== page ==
"I was never interested in golf until someone brought up the Get Golf Ready program to me," Eaton said. "They suggested that I just try it - and so I did. And now, yes, I'm very interested."
 
Eaton took up the game at the beginning of June and in three months, has become an ambassador for golf in many ways. During his visit to Sunriver and the PGA PNC, Eaton spent time live with many media outlets, including a live interview on the Golf Channel, to discuss his affinity for the game.
 
"Track and field is tougher physically," Eaton says, "but golf is tougher mentally." 
 
Traditionally, the winner of the Olympic decathlon is referred to as the "World's Greatest Athlete" but Eaton understands that golf is a game that can never be fully mastered.
 
"The thing that attracted me to it was the challenge - and it's still a great distraction from me from the very serious business of my training. I haven't played a full round of golf yet, but I did make two pars my first time out on a golf course. So now that bar has been set and next time, I want to make four pars."
 
There is perhaps no better arbiter of a great challenge and fun time than a world-class athlete like Ashton Eaton. Get Golf Ready inspired him to take up golf - and he has. What can it do for you? Find out at GetGolfReady.com  or PGA.com/playgolf
June 25, 2013 - 5:48pm
Posted by:
John Holmes
john.holmes's picture
Folds of Honor
The Play with a Patriot Sweepstakes will benefit the spouses and children of soldiers killed or disabled in service to our country.

The Folds of Honor Foundation is doing a great job of raising awareness and funds for scholarships and other assistance for the spouses and children of soldiers killed or disabled in service to our country. In its latest effort, the foundation has teamed up with Titleist to create the Play with a Patriot Sweepstakes.

The winner and two guests will get a one-of-a-kind golf prize – an all-expense-paid trip this Labor Day weekend to play a round of golf with Major Dan Rooney at The Patriot Golf Club in Owasso, Okla. Rooney, of course, is the founder of the Folds of Honor as well as a veteran of the Iraq War and a PGA Professional.

But wait, as they say on TV, there's more. The winner also will receive an insider's tour of a fighter jet, a custom A2 leather flight jacket and a supply of limited-edition Titleist Velocity golf balls.

Ten additional winners will each receive a Titleist Vokey Design/Folds of Honor Limited Edition wedge and a dozen Titleist Velocity golf balls. And 25 other winners will each receive six dozen Titleist Velocity golf balls.

Entries close on July 7, so don't wait. To read all the rules and sign up, click here. And to find out more about the Folds of Honor Foundation, click here.

 

June 24, 2013 - 6:44pm
Posted by:
John Holmes
john.holmes's picture
Ted Bishop
Montana Pritchard/The PGA of America
PGA of America President Ted Bishop said Monday that The PGA will continue to confer with the PGA Tour on the status of the anchor ban.

PGA of America President Ted Bishop released the following statement on Monday:

"The PGA of America Board of Directors met on June 24 at Sunriver (Ore.) Resort, where we discussed Rule 14-1b, which the USGA and R&A recently announced would go into effect on Jan. 1, 2016, as well as the entire rules-making process in detail.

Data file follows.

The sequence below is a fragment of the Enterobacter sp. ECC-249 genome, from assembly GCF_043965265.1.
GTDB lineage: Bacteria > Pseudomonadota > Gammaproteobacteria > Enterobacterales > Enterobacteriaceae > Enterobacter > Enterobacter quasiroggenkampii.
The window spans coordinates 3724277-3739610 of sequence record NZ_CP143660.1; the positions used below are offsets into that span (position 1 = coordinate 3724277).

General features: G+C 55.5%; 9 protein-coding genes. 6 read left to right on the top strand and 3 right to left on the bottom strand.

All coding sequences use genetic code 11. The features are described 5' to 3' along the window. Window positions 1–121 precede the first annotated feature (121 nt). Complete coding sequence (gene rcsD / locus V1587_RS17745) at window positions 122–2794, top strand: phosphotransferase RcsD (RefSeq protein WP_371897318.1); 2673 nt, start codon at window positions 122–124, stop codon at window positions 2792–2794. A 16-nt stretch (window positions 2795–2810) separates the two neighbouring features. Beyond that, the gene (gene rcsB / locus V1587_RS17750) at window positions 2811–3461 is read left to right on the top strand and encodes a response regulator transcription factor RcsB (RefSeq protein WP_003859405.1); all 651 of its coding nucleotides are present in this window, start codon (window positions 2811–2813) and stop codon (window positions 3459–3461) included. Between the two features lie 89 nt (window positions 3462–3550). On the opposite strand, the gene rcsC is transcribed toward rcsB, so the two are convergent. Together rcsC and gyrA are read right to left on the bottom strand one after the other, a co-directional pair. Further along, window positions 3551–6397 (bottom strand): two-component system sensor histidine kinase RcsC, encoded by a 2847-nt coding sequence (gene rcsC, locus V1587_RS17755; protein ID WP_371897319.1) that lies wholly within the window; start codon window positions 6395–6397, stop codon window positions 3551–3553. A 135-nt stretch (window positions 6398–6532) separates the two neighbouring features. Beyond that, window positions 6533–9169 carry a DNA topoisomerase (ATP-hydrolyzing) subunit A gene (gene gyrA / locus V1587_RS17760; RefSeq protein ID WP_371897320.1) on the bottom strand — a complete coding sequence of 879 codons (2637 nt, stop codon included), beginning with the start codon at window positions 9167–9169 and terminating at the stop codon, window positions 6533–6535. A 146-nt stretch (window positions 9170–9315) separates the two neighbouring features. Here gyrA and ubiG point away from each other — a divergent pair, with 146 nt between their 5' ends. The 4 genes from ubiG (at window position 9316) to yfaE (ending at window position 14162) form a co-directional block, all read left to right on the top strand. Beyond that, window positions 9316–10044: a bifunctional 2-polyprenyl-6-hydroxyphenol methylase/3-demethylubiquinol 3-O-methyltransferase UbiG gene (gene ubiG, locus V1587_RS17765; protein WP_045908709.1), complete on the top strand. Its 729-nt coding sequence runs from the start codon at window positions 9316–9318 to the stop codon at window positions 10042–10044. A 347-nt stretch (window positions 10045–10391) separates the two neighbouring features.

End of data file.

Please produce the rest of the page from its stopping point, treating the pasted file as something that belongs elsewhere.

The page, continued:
"As we have seen over the past few months, the Rules of Golf can affect recreational golf in addition to play at the elite level. The PGA of America will continue to confer with the PGA Tour on the subject of Rule 14-1b, and The PGA of America will reserve any public comments on this matter until after the PGA Tour Policy Board meets on July 1."

 

 

 

 

 

June 24, 2013 - 2:38am
Posted by:
John Holmes
john.holmes's picture
1973 Great Britain Ryder Cup team
Getty Images
Bernard Hunt, far right, captained the 1973 Great Britain Ryder Cup, which played the United States tight before finally succumbing.

Bernard Hunt, who made history as both a player and a captain for Great Britain and Ireland in the Ryder Cup, died over the weekend at age 83.

Hunt served as either a player or captain in every Ryder Cup but one between 1953 and 1969, including the 1957 match in which Britain famously upset the United States at Lindrick. He managed only a 6-16-6 overall record as a player, but was an impressive 4-3-3 in singles. 

Hunt didn't play a foursomes match in the 1957 Ryder Cup, but his 6&5 thumping of Doug Ford in singles helped propel Britain to a 7 1/2 - 4 1/2 victory – giving Britain the Ryder Cup for the first time since 1933. In 1963 Hunt and his brother Geoff became the first brothers to play on the same Ryder Cup team.

Hunt went on to serve as captain in the 1973 and 1975 Ryder Cups. The United States won in 1973, but for the first time the British squad was officially referred to as Great Britain-Ireland (even though Northern Irish players had played as far back as 1947 and Irish players had participated since 1953). Hunt's 1975 team was the last before the inclusion of players from continental Europe.

Hunt turned professional in 1946, and assembled a prominent career on the European circuit in the 1950s and 1960s. He won the Order of Merit in 1958, 1960 and 1965, compiling 30 victories. He was a founding member of the European Senior Tour in the early 1990s, even though he was in his early 60s at the time.

Hunt played out of Hartsbourne Country Club in southeast England, eventually following in his father John's footsteps as head professional there, and its 9-hole course is known as "the Hunt Course." He later became the first head professional at Foxhills Golf Club near London, where he served for 25 years. One of the courses there is named "the Bernard Hunt Course."

"Bernard Hunt was one of Britain's truly great champions and has been a steadfast ally to all of us involved in the growth of the European Tour," said European Tour Chief Executive George O'Grady. "He was enormously respected by all of his fellow players, as was evidenced when he was appointed Ryder Cup captain in 1973 and 1975 and captain of the PGA in 1966 and again from 1995 to 1997."

Hunt was born in Atherstone, Warwickshire, England, on Feb. 2, 1930. He is survived by his wife, Meg Hunt, and three children.